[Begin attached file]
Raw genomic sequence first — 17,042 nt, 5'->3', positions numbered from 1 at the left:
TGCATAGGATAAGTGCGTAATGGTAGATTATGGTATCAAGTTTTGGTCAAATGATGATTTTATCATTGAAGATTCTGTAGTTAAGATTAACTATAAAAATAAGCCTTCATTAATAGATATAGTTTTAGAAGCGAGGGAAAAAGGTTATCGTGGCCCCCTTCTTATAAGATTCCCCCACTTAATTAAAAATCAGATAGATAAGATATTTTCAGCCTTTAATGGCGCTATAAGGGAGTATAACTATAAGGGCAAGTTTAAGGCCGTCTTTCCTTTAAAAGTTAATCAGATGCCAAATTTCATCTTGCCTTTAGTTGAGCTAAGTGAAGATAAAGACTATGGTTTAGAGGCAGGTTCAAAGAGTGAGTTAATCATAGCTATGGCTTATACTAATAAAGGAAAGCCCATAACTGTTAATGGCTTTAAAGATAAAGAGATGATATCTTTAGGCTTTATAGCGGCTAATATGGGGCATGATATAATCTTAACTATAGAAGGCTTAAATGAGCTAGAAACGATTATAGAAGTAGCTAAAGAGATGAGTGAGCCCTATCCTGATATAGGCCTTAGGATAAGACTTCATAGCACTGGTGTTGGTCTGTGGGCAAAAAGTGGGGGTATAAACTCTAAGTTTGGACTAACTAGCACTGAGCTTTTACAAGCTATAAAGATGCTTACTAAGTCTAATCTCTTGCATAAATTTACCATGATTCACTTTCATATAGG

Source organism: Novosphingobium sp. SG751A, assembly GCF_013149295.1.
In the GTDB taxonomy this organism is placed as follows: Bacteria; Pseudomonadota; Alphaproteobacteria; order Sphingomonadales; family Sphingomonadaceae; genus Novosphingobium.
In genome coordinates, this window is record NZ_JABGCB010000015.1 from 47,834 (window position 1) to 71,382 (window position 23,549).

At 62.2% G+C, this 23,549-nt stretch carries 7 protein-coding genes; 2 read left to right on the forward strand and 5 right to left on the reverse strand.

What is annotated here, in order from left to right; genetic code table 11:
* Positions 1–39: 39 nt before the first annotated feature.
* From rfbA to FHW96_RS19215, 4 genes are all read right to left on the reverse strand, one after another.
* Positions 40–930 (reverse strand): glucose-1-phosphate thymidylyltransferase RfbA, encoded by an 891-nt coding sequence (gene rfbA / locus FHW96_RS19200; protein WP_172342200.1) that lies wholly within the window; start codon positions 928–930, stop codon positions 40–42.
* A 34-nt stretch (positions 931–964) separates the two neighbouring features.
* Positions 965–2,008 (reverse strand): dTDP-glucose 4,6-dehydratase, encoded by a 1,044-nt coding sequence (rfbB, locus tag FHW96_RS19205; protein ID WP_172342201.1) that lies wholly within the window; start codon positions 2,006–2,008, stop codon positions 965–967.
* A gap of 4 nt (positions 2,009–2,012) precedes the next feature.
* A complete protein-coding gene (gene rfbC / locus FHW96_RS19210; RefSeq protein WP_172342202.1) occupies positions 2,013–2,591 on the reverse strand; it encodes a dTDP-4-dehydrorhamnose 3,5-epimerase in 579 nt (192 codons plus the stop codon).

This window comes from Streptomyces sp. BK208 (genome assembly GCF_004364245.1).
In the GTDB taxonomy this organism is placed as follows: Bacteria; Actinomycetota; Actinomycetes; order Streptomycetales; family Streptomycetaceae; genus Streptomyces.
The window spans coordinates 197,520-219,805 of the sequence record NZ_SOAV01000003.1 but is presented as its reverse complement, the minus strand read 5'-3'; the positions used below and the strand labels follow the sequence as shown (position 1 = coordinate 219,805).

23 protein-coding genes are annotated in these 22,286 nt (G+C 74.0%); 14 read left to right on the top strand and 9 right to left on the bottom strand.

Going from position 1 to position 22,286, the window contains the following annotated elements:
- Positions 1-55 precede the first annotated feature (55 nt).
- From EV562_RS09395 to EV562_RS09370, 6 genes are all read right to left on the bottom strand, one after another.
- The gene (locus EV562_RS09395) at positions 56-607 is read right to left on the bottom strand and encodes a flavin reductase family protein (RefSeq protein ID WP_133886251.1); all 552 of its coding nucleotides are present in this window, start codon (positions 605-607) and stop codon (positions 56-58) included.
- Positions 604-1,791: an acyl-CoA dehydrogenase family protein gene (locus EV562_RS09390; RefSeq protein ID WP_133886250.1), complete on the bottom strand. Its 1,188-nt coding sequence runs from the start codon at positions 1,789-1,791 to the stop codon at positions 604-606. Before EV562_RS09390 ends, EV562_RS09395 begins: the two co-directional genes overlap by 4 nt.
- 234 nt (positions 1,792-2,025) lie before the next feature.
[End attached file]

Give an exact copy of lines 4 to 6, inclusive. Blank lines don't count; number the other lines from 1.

In the GTDB taxonomy this organism is placed as follows: Bacteria; Pseudomonadota; Alphaproteobacteria; order Sphingomonadales; family Sphingomonadaceae; genus Novosphingobium.
In genome coordinates, this window is record NZ_JABGCB010000015.1 from 47,834 (window position 1) to 71,382 (window position 23,549).

At 62.2% G+C, this 23,549-nt stretch carries 7 protein-coding genes; 2 read left to right on the forward strand and 5 right to left on the reverse strand.